Becoming an au pair was my gateway to the world back in 1998. I had no money and no experience traveling solo, but I was determined to find a creative way to start my adventures. I’ve been an au pair 5 times now, in 4 different countries and gathered a lot of information I will share with you.
travel jobs we’ve written about on this blog. We’ve also tried, tested and earned money from dozens of
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In this article, you’ll learn how to become an au pair, what you can expect to get paid, and some pros and cons of this type of travel job.
What Is An Au Pair?
The word au pair is a French term that means “equal to”.
An au pair is usually a young female (although sometimes families are open to host male au pairs) who wants to travel, learn a new language, explore a new culture and enjoy herself in a new country.
She will be hosted by a local family and will be considered and treated as part of the family, in exchange for a few hours of childcare and light household duties each day.
Becoming an au pair is a cultural exchange.
What An Au Pair Is Not
When searching for a host family, make sure you thoroughly discuss what your duties and responsibilities will be.
Some host families exploit their au pairs, pushing them into doing long hours of work, especially cleaning around the house.
You are not supposed to care for the parents, clean up after them or iron their clothes. As an au pair, you’re there to care for the children only.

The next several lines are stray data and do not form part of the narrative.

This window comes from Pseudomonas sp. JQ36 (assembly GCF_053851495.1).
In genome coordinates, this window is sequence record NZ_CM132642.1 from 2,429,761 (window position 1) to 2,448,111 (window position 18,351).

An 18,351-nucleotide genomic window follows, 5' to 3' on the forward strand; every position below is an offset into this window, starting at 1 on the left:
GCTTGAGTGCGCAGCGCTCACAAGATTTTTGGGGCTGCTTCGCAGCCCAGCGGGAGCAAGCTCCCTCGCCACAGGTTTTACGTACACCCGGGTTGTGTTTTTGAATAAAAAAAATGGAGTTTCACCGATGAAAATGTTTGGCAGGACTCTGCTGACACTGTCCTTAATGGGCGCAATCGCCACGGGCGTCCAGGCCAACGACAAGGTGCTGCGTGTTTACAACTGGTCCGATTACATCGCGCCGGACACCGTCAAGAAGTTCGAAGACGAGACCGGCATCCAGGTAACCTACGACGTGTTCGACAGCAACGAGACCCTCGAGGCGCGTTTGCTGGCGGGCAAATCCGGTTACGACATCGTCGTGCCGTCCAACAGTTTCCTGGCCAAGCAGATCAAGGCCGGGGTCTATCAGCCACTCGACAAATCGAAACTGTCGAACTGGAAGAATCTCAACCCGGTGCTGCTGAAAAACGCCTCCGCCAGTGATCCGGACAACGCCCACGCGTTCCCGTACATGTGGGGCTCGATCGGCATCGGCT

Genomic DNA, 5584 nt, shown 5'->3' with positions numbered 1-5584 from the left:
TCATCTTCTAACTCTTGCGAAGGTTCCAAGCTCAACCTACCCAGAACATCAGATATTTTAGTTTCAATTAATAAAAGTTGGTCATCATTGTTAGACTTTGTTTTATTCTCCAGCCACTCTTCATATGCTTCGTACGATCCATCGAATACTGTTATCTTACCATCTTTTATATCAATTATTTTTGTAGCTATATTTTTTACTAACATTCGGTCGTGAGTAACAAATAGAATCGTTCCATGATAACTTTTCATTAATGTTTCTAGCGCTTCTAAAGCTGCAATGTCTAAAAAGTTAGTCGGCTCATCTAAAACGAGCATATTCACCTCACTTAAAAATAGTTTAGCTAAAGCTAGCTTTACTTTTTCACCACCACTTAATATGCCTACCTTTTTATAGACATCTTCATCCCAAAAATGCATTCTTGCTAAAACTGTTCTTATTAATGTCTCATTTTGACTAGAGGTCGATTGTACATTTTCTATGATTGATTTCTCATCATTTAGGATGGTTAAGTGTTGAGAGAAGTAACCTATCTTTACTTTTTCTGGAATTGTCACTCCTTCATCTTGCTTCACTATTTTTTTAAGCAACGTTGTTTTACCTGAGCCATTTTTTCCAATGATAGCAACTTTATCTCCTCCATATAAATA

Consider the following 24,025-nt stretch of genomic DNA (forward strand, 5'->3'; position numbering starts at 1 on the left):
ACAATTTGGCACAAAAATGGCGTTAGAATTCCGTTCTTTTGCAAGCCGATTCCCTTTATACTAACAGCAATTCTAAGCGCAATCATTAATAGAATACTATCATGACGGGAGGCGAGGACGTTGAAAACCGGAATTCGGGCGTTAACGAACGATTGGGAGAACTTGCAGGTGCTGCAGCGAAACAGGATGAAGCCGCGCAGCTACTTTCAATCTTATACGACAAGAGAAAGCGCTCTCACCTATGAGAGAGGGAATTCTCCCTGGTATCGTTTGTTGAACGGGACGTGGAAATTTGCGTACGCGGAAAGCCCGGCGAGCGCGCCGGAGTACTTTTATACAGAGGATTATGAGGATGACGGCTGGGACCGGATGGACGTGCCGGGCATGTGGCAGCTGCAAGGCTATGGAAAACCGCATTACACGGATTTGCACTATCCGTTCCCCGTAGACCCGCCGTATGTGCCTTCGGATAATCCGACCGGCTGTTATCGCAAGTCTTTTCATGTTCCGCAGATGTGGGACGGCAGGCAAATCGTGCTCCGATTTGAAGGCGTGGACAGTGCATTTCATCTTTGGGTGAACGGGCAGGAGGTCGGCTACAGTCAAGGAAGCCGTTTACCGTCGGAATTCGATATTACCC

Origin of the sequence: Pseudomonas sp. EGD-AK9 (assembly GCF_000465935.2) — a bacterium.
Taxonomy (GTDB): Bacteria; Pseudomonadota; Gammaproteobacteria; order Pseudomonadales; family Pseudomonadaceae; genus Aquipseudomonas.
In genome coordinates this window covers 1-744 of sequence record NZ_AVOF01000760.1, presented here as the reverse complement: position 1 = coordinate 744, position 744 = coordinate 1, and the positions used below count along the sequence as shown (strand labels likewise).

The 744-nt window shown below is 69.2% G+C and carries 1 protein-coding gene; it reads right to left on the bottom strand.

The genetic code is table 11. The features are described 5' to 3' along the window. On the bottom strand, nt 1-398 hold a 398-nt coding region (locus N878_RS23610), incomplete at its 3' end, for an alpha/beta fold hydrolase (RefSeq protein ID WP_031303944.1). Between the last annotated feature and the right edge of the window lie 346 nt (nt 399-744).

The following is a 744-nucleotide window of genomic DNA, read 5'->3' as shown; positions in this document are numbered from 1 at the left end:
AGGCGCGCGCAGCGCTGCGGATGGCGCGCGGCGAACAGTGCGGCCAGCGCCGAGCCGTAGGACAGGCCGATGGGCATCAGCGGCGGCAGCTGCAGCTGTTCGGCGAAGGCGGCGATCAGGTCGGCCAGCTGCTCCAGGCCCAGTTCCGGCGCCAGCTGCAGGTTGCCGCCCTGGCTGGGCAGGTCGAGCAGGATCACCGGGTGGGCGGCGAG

I had an experience in London, where my host mother asked me to iron her husband’s shirts, as she was feeling too tired (she was pregnant). I agreed to do it once, although I mentioned that it was not in my job description.
The next day she came with a bigger pile of clothes to iron, and the day after she wanted me to do their laundry, which created a conflict and I ended up leaving soon after. An au-pair is not:
- A cleaning lady
- Cheap labor
- A maid
Benefits Of Becoming An Au Pair
You probably won’t’ become rich by working as an au pair, but there are many benefits to the job.
Therefore, it’s very important that both parties (the host family and the au pair) are satisfied with the arrangements they make.
Au pairs have all expenses covered, so all of your pocket-money will be for you to use however you want.
Your host family will provide you with 3 meals a day, a private bedroom, possibly a language course, a public transportation pass and even cover your airplane tickets.
Make sure your host family will cover the minimum legal requirements, but always seek a family who is willing to go above and beyond with the perks.
Those are usually the ones who won’t try to exploit you.
Remember that for the families, having an au pair is very, very affordable. Nannies would cost them 3 times more, so don’t be shy when searching for good perks!